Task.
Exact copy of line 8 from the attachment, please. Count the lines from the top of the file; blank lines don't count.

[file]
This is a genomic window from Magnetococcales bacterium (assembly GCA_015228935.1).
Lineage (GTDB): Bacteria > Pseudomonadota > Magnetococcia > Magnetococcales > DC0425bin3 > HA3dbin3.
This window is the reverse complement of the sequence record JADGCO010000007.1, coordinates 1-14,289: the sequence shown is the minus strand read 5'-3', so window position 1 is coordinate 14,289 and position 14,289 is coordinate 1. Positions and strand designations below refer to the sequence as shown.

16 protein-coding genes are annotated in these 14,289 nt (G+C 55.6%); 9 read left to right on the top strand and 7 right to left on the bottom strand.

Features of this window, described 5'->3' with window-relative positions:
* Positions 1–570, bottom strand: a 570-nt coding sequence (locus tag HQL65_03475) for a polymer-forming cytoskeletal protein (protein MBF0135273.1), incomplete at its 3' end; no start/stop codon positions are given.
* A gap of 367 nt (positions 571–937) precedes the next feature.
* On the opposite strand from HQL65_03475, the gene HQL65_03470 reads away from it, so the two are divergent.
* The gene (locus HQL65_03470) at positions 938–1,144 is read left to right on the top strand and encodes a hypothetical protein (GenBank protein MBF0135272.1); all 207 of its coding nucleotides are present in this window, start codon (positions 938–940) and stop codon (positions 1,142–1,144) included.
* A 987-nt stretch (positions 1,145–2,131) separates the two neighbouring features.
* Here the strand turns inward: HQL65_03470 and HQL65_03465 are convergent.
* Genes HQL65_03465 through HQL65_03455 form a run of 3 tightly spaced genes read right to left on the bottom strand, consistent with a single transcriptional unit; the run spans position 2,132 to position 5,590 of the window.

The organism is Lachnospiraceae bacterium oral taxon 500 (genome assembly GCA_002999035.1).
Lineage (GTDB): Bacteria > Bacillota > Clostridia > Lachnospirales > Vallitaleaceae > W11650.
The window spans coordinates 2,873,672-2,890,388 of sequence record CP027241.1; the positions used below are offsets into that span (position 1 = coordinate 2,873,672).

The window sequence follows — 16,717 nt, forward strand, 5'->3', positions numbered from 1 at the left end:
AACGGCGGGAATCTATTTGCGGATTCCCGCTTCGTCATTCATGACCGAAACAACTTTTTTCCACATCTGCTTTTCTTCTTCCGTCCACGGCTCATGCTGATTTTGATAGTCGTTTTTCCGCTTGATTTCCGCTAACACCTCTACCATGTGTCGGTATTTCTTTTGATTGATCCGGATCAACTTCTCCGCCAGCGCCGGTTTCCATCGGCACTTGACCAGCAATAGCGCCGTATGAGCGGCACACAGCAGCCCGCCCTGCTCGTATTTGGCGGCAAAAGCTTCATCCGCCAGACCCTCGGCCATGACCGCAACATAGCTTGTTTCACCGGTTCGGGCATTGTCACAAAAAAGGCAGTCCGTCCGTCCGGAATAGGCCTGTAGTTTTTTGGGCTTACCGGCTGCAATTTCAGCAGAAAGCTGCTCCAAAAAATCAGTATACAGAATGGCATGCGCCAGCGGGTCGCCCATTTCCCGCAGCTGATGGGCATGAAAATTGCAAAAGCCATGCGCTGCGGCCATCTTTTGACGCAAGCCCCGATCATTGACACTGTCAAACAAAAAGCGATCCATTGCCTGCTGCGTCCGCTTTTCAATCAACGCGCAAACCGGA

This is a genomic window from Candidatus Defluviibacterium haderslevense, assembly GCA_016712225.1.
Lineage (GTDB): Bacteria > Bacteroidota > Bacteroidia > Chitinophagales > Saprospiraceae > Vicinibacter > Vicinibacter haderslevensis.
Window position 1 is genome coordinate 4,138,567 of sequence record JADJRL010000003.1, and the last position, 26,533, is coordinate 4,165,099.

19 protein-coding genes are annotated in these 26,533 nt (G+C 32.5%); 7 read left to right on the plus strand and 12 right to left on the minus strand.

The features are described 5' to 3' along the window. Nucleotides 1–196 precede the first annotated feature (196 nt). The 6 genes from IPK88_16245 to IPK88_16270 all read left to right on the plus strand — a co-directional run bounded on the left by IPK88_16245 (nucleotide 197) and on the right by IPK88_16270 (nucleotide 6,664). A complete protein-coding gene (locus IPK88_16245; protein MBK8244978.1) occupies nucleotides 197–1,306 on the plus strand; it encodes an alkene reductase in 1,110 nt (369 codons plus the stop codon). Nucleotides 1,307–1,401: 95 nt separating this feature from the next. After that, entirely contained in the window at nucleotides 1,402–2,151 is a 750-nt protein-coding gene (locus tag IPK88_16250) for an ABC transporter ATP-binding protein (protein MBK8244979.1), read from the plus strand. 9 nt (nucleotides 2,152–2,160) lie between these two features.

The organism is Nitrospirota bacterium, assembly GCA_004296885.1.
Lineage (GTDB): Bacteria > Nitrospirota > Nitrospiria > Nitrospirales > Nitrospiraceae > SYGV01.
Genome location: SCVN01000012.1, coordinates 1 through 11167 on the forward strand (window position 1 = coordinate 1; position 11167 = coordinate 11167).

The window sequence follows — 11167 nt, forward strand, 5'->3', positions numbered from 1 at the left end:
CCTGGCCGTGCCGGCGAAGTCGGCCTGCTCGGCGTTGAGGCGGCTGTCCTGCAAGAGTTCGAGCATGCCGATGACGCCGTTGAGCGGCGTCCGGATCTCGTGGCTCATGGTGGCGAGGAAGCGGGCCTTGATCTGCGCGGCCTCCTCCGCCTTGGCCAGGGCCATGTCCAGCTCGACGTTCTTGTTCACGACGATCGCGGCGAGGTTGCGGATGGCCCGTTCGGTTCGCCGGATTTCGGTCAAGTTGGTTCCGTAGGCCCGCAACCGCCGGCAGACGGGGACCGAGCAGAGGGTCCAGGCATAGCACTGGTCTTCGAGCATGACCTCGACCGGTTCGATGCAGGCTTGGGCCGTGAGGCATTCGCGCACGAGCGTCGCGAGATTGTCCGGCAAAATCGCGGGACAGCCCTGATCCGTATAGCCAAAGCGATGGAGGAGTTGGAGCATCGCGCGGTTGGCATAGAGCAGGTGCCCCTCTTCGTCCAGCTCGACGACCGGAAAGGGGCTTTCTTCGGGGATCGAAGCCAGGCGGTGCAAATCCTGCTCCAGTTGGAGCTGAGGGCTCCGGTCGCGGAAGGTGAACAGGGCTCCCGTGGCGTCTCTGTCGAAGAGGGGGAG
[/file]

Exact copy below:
* On the opposite strand from HQL65_03475, the gene HQL65_03470 reads away from it, so the two are divergent.